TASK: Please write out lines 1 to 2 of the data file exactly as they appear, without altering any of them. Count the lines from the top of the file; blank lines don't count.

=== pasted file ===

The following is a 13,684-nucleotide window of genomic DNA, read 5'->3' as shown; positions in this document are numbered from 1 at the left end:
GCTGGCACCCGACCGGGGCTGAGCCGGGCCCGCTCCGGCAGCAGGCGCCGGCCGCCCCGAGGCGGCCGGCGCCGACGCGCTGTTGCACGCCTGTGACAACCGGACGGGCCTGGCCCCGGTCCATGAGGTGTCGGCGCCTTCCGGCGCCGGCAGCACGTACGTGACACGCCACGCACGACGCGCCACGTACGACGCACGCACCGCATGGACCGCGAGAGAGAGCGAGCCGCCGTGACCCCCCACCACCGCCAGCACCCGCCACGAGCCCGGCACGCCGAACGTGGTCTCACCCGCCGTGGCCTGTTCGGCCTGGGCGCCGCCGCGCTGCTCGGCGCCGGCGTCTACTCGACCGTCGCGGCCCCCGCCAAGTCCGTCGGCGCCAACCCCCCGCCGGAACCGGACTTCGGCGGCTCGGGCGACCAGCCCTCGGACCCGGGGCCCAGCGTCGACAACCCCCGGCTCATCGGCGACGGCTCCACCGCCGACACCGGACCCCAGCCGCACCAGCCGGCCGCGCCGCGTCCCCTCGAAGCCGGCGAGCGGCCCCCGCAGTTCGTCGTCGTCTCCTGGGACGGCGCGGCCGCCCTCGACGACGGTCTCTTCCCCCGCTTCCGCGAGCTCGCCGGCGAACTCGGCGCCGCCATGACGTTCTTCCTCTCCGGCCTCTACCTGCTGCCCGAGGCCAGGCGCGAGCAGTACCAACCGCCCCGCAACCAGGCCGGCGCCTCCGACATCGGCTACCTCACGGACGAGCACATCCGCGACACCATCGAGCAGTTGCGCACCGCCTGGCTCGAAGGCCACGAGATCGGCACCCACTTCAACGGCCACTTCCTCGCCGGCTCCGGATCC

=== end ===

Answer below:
The following is a 13,684-nucleotide window of genomic DNA, read 5'->3' as shown; positions in this document are numbered from 1 at the left end:
GCTGGCACCCGACCGGGGCTGAGCCGGGCCCGCTCCGGCAGCAGGCGCCGGCCGCCCCGAGGCGGCCGGCGCCGACGCGCTGTTGCACGCCTGTGACAACCGGACGGGCCTGGCCCCGGTCCATGAGGTGTCGGCGCCTTCCGGCGCCGGCAGCACGTACGTGACACGCCACGCACGACGCGCCACGTACGACGCACGCACCGCATGGACCGCGAGAGAGAGCGAGCCGCCGTGACCCCCCACCACCGCCAGCACCCGCCACGAGCCCGGCACGCCGAACGTGGTCTCACCCGCCGTGGCCTGTTCGGCCTGGGCGCCGCCGCGCTGCTCGGCGCCGGCGTCTACTCGACCGTCGCGGCCCCCGCCAAGTCCGTCGGCGCCAACCCCCCGCCGGAACCGGACTTCGGCGGCTCGGGCGACCAGCCCTCGGACCCGGGGCCCAGCGTCGACAACCCCCGGCTCATCGGCGACGGCTCCACCGCCGACACCGGACCCCAGCCGCACCAGCCGGCCGCGCCGCGTCCCCTCGAAGCCGGCGAGCGGCCCCCGCAGTTCGTCGTCGTCTCCTGGGACGGCGCGGCCGCCCTCGACGACGGTCTCTTCCCCCGCTTCCGCGAGCTCGCCGGCGAACTCGGCGCCGCCATGACGTTCTTCCTCTCCGGCCTCTACCTGCTGCCCGAGGCCAGGCGCGAGCAGTACCAACCGCCCCGCAACCAGGCCGGCGCCTCCGACATCGGCTACCTCACGGACGAGCACATCCGCGACACCATCGAGCAGTTGCGCACCGCCTGGCTCGAAGGCCACGAGATCGGCACCCACTTCAACGGCCACTTCCTCGCCGGCTCCGGATCC